Hey thanks for developing and sharing this! Will try it out. Currently writing my Master’s Thesis as well, and til this resolved to use Zettlr and Obsidian interchange-ably, since Zettlr supports Bibtex. Will see how it goes
Hey @phlind - this looks fantastic. I tried setting this up but keep fumbling at setting paths and getting things to work. Would you consider writing up a tutorial for total noobs unfamiliar with terminal applications and bash?
This looks amazing, thanks for sharing it. I got really excited to set it up, but I must admit, I’m stuck, I am experienced with installing these kind of stuff on manjaro linux, I’m comfortable with the terminal, dependecies fzf and all that stuff.
but this time installing things with golang really got me. fzf-bibtex works only on the terminal session when I installed it, once I close the terminal I have to install it all again. this must be my lack of experience with installing with go (I Appreciate any links to relevant documentation)
I’m also having trouble with this set up of the cache and .bib file, I got my references.bib file but it’s not reading it when I follow the following format.
bibtex-ls [-cache=...] [file1.bib file2.bib ...]
This set up looks great, I’ve been trying to install things for hours, I’ll have to second @pb21 , of course there’s a lot of moving parts in this set up, so a comprehensive tutorial on everything would be a lot to ask, since a lot of the basics are easily googlable and dependant on onces set up.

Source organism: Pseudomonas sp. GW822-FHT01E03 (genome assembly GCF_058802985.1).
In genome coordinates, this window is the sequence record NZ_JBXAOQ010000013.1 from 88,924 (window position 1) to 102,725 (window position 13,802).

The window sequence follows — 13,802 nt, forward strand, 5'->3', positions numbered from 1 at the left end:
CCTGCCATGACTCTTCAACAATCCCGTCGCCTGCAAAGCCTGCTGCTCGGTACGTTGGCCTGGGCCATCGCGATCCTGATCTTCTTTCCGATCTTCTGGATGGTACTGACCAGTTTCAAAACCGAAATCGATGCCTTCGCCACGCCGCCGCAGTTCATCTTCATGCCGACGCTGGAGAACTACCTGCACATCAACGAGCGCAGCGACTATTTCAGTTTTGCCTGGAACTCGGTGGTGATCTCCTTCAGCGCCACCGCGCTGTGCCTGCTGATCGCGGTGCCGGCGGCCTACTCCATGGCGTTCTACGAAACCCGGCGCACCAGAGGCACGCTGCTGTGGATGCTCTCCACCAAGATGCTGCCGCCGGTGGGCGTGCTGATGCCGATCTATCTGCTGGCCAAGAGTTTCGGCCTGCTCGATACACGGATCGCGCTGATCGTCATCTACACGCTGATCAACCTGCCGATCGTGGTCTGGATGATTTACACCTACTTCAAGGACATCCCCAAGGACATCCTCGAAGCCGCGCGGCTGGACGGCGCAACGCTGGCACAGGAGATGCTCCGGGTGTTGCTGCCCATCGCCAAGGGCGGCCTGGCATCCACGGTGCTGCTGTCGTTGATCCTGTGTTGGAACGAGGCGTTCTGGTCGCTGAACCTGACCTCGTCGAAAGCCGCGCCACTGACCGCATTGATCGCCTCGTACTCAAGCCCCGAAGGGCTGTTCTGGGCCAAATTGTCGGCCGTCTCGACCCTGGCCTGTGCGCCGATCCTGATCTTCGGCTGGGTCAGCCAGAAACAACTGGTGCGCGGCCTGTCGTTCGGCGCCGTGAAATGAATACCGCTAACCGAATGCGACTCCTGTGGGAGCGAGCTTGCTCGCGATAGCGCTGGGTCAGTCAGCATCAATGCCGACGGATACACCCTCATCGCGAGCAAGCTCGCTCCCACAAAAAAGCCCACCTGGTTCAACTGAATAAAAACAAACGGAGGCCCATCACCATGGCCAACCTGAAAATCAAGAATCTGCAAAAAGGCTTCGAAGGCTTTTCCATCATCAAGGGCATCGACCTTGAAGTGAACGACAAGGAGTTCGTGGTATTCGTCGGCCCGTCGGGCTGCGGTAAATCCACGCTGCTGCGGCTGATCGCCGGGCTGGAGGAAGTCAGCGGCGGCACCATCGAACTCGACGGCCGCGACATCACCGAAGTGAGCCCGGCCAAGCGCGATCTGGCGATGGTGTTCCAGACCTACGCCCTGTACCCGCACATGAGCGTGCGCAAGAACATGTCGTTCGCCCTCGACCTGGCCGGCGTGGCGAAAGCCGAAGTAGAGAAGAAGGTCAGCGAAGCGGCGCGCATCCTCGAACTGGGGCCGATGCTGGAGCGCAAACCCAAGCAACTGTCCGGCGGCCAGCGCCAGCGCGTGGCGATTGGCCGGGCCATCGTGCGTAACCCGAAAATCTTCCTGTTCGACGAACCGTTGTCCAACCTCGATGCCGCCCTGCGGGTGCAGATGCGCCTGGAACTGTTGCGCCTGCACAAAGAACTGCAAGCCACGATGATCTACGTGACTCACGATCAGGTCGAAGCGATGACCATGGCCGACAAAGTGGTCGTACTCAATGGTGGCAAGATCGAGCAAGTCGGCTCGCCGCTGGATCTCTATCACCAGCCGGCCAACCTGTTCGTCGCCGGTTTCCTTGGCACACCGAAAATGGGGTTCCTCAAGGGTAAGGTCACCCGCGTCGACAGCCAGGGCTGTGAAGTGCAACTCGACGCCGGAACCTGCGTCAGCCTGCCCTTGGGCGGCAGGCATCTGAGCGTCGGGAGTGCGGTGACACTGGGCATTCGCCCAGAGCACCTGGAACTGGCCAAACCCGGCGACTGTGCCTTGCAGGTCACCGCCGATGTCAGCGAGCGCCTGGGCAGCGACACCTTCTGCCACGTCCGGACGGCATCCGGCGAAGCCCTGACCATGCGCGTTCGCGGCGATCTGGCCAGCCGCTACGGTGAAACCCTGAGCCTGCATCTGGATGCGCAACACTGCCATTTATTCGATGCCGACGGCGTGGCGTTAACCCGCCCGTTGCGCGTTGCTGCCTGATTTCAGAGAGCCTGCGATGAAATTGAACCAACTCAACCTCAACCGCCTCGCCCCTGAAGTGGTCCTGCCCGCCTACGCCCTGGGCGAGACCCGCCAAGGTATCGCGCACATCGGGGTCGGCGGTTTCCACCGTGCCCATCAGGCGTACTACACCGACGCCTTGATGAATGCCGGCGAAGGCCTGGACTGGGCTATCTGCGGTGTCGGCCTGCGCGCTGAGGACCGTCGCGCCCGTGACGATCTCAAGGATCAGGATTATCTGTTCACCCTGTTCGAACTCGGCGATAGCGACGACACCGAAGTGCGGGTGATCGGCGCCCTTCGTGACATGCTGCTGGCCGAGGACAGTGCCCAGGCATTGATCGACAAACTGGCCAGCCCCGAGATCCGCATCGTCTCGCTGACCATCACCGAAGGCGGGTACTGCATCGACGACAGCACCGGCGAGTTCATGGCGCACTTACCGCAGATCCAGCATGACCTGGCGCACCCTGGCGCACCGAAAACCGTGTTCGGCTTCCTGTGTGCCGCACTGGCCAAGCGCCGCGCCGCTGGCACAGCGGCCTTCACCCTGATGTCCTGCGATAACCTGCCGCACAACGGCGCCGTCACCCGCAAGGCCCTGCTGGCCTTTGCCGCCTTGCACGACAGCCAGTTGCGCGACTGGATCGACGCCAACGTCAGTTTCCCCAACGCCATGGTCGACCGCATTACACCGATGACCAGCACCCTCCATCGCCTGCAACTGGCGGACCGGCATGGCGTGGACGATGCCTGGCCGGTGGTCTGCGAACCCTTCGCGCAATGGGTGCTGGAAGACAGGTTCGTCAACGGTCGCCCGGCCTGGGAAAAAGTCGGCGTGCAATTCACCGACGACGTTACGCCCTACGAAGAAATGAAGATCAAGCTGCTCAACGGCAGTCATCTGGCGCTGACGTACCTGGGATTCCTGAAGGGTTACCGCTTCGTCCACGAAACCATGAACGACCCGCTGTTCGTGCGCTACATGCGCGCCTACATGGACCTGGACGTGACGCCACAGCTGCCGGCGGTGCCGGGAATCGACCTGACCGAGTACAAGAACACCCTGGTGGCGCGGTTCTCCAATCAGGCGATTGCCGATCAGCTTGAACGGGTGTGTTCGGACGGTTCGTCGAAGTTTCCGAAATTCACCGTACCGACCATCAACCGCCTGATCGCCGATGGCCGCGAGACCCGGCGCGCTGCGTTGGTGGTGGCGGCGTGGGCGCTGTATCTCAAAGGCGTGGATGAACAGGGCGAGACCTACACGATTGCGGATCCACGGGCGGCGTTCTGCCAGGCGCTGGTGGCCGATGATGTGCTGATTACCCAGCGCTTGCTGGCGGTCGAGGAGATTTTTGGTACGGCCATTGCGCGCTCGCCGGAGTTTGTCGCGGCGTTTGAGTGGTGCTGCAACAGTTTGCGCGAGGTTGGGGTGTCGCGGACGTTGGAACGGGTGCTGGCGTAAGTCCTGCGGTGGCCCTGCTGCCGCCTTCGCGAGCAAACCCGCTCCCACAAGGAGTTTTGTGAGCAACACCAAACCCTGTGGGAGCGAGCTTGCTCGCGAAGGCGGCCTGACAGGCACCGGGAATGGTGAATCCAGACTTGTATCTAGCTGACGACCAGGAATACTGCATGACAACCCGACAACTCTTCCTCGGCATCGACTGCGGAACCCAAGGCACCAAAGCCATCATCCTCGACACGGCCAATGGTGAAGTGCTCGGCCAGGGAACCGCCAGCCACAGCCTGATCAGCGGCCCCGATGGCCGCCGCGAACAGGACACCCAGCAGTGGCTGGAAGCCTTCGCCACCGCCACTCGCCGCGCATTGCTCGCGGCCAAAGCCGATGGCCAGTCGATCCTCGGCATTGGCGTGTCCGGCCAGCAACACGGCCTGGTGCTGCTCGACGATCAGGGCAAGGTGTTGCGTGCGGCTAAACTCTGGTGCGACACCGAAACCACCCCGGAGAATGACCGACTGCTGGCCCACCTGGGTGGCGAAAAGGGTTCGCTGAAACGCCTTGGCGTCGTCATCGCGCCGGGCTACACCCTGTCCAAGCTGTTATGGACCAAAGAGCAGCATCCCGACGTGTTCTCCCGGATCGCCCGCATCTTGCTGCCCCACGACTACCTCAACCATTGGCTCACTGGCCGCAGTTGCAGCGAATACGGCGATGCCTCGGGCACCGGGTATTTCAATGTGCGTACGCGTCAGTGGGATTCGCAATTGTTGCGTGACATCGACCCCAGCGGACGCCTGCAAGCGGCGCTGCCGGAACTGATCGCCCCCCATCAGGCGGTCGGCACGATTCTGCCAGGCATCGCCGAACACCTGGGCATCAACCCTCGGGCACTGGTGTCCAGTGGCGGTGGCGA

For me, it would just be some pointers on how to set up fzf-bibtex considering that all dependancies are installed, and setting that up with cache and .bib file
@santi@pb21 Yes, I understand that there are a lot of dependencies, which are not that easy to set up. In my case, I already had those working when I started using Obsidian. I will try to explain the process of setting it up in more detail, but I also have to dive into the details again first. I hope I have time to do this during the next days or the weekend!
Atom Hack (kind of): it just occurred to me that it might be much easier just to keep Atom open and search for citekeys through it (make sure to install plugin autocomplete-bibtex) and point to your bibtex file in the settings of your plugin. Find you key and copy-paste it to Obsidian.
thank you @phlind we really appreciate your efforts, it would mean a lot.
thanks for the tip @romanov.maxim I currently do the same with zettlr, and I’ll try it in atom.
I still think it’s a lot more valuable to be able to do it from the terminal, since it’s a lot more light weight and fast, that way I don’t need to keep another app open (or launch it every time), but it’s definetly a more user friendly approach thanks
I think, since this new great plugin exists now, it’s not necessary anymore to give a detailed tutorial. The plugin does exactly the same thing and even more, but in a more elegant way, since it’s integrated into Obsidian.
To be honest, I think the new community is great specially for beginners, but still being able to have a lot of control with this method is still a superior alternative. I don’t think the community plugin replaces this yet!